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Found 6 results

  1. An embroidered patch is a piece of art which is created by using a fabric backing thread and some form of a needle. Embroidered patches can be attached with a pin or can be sewn on, but some of the more modern methods of attachment include iron-on, dryer heat activated adhesive, and Velcro backing. The art of making embroidered patches is decades old but the introduction of new high speed, computerized machines have brought a once rare, time consuming art into mass production.[citation needed] Embroidered patches, an important identification tool for military and other uniformed personnel, trace their roots thousands of years ago to ancient cultures of the Mediterranean, Mideast, China, India and South America where the art of decorating fabric with thread stitching originated.[1] Elaborate hand-stitched designs and patterns were used to embellish the robes of royalty and for religious artifacts.[citation needed] Today, embroidery designs are used by government (including uniforms of the military, emergency services and other specialized workers) sports teams and companies in the private sector to denote rank, job, specific position or specialized unit. Youth groups, including sports teams, scouting organizations and specialized clubs often wear clothing emblazoned with embroidered patches. They are also used by space agencies on the uniforms of astronauts to denote the mission. Since 1971, the sole manufacturer of mission patches for NASA has been A-B Emblem of Weaverville, North Carolina. Space mission patches as well as fire and police patches are collected by enthusiasts as well.
  2. Can someone please help me. I am using a newly digitized embroidery design, and it has sewed out perfectly for me about the first 5 times. All of a sudden there are problems with it. Have tried different hoops, backing, changed thread, bobbin thread, needle, everything. Then it sews again good 1 or 2 times, and back to the same old stuff. Am using the same exact shirts to sew this design on. Has anyone had this problem before? Would appreciate any help. I have a Tajima TEHX-C1501.
  3. I have never had this problem before with this garments, but we are sewing a simple text embroidery design on thin tee like fabric (about as thin as wick away) and holes keep popping up in between the letters and inside the openings of the e's and g's, for instance. The letters range from small, .25" to larger, 1". The small letters are sewing the best. The lettering is fat and sewn in a satin stitch. We have tried less stitches, until it got too sparse, less underlay. Different types of underlay. Different types of backing and combinations there of. Any suggestions?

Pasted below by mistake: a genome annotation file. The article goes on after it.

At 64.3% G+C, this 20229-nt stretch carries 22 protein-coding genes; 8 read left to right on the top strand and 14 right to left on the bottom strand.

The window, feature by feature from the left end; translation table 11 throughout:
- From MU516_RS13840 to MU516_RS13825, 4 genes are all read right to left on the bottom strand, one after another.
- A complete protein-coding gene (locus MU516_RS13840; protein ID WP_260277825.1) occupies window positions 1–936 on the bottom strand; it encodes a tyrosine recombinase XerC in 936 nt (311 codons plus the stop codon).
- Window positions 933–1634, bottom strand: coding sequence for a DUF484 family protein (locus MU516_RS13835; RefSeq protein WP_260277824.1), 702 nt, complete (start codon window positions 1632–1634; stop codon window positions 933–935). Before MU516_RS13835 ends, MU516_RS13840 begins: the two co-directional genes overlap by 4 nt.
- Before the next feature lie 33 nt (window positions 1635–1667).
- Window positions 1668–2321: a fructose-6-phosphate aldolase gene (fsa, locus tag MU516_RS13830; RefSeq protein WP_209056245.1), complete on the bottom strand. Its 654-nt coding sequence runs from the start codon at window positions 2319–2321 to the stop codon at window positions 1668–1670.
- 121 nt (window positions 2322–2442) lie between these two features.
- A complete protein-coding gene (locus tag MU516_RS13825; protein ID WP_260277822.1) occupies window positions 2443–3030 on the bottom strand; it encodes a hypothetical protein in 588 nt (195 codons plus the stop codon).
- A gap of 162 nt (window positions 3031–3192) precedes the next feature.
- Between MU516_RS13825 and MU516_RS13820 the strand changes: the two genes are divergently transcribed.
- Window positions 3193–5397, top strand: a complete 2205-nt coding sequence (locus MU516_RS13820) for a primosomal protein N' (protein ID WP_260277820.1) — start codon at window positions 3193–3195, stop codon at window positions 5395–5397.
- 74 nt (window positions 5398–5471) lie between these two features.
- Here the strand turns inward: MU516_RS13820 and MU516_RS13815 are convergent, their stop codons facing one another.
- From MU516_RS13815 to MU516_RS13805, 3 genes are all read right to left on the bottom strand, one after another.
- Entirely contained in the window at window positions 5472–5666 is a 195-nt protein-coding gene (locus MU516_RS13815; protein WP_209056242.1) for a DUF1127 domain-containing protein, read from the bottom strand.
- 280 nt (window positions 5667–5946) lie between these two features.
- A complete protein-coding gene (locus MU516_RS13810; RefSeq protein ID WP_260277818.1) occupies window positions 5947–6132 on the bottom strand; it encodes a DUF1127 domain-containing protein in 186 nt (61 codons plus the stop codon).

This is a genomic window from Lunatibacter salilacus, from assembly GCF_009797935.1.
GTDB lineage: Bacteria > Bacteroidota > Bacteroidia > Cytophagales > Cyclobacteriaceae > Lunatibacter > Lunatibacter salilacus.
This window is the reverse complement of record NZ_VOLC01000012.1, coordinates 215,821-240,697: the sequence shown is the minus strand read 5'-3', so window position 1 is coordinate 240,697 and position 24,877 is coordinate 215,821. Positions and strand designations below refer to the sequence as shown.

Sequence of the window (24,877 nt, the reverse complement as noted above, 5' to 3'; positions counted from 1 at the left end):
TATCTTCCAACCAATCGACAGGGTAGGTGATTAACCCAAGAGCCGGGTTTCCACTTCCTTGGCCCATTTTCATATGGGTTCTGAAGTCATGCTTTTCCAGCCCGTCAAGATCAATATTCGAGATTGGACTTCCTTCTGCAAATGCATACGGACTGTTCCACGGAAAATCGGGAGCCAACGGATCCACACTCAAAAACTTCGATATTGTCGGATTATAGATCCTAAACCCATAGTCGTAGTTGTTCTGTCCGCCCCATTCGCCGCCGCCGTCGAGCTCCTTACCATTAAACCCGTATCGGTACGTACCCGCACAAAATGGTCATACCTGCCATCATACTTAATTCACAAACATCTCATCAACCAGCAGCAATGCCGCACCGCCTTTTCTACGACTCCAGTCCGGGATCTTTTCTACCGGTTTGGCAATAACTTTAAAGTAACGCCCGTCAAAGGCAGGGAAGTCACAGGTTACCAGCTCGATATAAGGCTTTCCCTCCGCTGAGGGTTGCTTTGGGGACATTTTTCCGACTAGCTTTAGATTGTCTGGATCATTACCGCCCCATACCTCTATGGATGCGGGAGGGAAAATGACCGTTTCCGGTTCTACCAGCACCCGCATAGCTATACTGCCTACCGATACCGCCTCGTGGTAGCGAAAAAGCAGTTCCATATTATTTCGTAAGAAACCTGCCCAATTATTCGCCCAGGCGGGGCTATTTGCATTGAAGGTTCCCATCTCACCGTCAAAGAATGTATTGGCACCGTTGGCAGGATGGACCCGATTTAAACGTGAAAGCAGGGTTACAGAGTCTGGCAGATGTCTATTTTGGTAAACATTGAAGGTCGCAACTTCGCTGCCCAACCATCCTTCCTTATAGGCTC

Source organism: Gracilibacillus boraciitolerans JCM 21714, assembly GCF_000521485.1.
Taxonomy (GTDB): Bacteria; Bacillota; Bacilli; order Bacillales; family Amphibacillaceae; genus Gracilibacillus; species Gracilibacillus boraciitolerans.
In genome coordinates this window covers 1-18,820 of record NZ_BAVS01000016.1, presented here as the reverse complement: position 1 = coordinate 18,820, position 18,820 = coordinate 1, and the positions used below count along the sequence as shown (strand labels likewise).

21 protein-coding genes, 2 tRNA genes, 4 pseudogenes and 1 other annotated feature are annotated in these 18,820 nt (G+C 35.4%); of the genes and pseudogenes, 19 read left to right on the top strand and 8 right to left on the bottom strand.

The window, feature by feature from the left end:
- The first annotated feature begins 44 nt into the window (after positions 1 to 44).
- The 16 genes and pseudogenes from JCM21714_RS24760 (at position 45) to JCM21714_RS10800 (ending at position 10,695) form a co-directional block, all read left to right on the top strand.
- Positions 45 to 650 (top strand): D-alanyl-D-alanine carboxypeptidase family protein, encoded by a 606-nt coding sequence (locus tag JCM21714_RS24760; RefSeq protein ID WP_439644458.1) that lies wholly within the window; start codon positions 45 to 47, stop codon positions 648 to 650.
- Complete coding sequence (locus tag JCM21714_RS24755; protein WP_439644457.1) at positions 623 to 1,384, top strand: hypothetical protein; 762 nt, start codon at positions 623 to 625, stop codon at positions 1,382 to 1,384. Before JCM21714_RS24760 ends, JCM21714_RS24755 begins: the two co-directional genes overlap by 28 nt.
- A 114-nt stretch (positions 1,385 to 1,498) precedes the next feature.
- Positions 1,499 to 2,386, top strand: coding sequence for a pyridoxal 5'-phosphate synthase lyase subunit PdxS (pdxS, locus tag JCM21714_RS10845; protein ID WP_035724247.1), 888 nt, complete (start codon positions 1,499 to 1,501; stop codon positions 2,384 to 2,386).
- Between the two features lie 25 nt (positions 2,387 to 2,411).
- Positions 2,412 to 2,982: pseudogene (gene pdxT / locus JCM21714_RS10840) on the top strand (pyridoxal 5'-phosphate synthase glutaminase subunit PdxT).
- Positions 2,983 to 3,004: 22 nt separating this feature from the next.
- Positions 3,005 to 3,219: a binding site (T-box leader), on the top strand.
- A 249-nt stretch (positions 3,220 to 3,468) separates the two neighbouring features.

4. Not sure weather I can use a tearaway or must I use a cutaway. Its a left chest Company logo all text. Not sure if I want to see the backing inside the sweater. Not everyone buttons the sweater. Any suggestions Thanks
  5. We are doing big designs, we're setting up for the Irish Dance Dress market but doing spinoffs of the designs onto hoodies and sweats. Mainly using the 300 x 300 to 450x480 hoop sizes. The range of fabrics we are trying to set up for is rather large too, anything from woven to stretch knits and even silks and crystal organza. The celtic knotwork and similar open designs also tend to be quite gappy rather than a solid fill so there are many areas of backing left between stitches. For stretch fabrics (hoodies and sweats) we are currently using 2 crossed layers of a directional tearaway obtained from AJS (38g/m2) but it is far from perfect. There is too much stretch when in the large hoops, and it takes ages to tear out afterwards. We are using tensioning stitches (running a 10mm x 2.5 mm pitch steil around the outside of the design area) to improve the stretch problem, but on a recent batch of hoodies the design took 20 minutes to run and the backing took 25 minutes to pick out (incompletely). so far we have found Madeira (of course) and ETC in the UK, but not getting the results I want from the samples of their backings that I've tried. Madiera's tear away goes from not strong enough to hold at 40g (comes out easily, but the stitch tension also tears the backing and the results are too inaccurate) to being hard to tear (pulled on the stitches & fabric too much) and leaving horrible long fluffy fibres at the 50g. We also tried the madeira 100g/m2 AS heat film but still too stretchy for the big hoops and it melted into the fabric when we tried to remove it. The water soluble was fun but not suitable for large hoops or fabrics that would water mark. we've got another batch of samples from the ETC stand at the NEC to try but their samples are never big enough to try in the larger hoops. With a single head in part time use we are not a high volume user so do not want to commit to big rolls unless we know they will work. are there any other backing suppliers and backing types worth trying in the UK?
  6. This is our first time to embroider on 100% silk camp shirts and would like any tips on the best way to do it. Ball or sharp needle? Backing type? etc. Thanks!
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